Former lieutenant governor Jari Askins hired to oversee Oklahoma courts: Askins will replace retiring Administrative Director of the Courts Michael Evans, effective Oct. 1. She has served in numerous roles in every branch of government, most recently as a special adviser to Gov. Mary Fallin for the Oklahoma Department of Human Services implementing a court-ordered plan to improve the state’s foster care system. Before that she was executive director of the Pardon and Parole Board, associate provost for external relations at the University of Oklahoma Health Sciences Center, lieutenant governor, state representative, deputy general counsel in the governor’s office, and special judge [KOCO].

Nonprofits face more roadblocks to help homeless: Those who work in government housing in Oklahoma City are finding it more challenging to get places for veterans and the chronic homeless. “We’ve had a hard time finding landlords with available units,” said Kim Woods, deputy director of the Homeless Alliance. “We have a lot of people with vouchers, but the rental market has been really tight” [Journal Record].

State regulators order two injection wells closed just before Cushing earthquakes: Regulators decided Thursday night to close two injection disposal wells west of Cushing, hours before two earthquakes shook the midcontinent hub of the nation’s oil pipeline network early Friday. Oklahoma Corporation Commission spokesman Matt Skinner said operators of the two wells and three others that will have to reduce inflows could not be notified of the decision until Friday morning, after earthquakes measured at 3.5 and 4.1 magnitude were felt in the area [Tulsa World].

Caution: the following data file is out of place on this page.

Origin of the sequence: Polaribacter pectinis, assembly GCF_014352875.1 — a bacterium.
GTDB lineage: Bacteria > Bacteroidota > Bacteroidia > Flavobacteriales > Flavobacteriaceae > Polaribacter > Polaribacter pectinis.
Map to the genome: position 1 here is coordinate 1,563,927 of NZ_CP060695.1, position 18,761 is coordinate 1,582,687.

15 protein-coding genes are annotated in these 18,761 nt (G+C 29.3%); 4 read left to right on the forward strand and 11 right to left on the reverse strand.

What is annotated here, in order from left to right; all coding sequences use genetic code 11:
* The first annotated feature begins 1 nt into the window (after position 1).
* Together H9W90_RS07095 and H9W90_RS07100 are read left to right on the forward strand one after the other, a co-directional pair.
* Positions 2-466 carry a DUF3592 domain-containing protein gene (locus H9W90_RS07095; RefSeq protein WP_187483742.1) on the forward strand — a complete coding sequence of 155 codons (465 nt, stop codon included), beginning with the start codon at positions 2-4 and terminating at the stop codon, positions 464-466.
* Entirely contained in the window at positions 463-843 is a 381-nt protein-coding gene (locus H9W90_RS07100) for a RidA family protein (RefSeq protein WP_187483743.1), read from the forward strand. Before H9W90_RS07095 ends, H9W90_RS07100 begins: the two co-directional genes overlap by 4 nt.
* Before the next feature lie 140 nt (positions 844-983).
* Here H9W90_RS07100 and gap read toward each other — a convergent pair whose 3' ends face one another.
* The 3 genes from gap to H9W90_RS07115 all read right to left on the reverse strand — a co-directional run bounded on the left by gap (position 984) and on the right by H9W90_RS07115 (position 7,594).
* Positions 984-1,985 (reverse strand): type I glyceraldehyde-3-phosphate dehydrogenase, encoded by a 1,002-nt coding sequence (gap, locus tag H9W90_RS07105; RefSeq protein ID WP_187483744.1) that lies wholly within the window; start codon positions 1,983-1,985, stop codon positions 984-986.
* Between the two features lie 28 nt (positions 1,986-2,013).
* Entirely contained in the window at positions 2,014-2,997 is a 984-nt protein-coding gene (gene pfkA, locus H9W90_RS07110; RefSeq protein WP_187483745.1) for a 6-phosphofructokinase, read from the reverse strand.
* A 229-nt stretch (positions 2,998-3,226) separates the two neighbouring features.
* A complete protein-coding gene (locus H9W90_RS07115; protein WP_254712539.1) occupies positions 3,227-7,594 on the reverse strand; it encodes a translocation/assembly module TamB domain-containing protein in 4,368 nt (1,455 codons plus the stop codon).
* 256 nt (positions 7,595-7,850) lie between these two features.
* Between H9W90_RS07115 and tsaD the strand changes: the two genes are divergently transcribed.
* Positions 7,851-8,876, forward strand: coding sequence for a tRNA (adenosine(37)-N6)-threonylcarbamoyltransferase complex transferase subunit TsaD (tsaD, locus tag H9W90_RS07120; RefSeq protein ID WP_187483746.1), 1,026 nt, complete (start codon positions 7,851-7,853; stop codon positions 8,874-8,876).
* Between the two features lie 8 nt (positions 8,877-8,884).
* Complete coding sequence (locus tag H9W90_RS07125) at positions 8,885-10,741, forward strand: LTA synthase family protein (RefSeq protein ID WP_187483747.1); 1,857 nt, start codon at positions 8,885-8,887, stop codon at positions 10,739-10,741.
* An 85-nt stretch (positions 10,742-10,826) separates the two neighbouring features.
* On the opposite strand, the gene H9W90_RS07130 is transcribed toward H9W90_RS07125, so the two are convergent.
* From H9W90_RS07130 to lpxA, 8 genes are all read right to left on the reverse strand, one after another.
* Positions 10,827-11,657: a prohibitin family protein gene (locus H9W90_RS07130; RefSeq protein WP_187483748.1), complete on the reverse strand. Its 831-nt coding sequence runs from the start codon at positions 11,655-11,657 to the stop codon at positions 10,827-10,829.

Quote of the Day

“They’re there — you have to see the children you used to have in your class. They look up to you. You’re a model of hope of what a college degree can get you.”

-Emerson Elementary teacher Virginia Ayers, speaking about why she is ashamed to seek out help from a food pantry even though Oklahoma’s low teacher pay frequently leaves her unable to afford enough food (Source)

Number of the Day


Percentage of Oklahomans with a disability in 2012, 8th highest among all fifty states.

Source: Henry J. Kaiser Family Foundation

See previous Numbers of the Day here.

Policy Note

Medical insurance is good for financial health, too: People who have health insurance have less health-related financial stress. That’s a not-so surprising finding from a recent survey from the Centers for Disease Control and Prevention. There’s good reason to expect the Affordable Care Act to reduce financial strain. Exposure to health care costs fell for those who gained coverage, as it has for those whose coverage became more generous, too [New York Times].

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Gene Perry worked for OK Policy from 2011 to 2019. He is a native Oklahoman and a citizen of the Cherokee Nation. He graduated from the University of Oklahoma with a B.A. in history and an M.A. in journalism.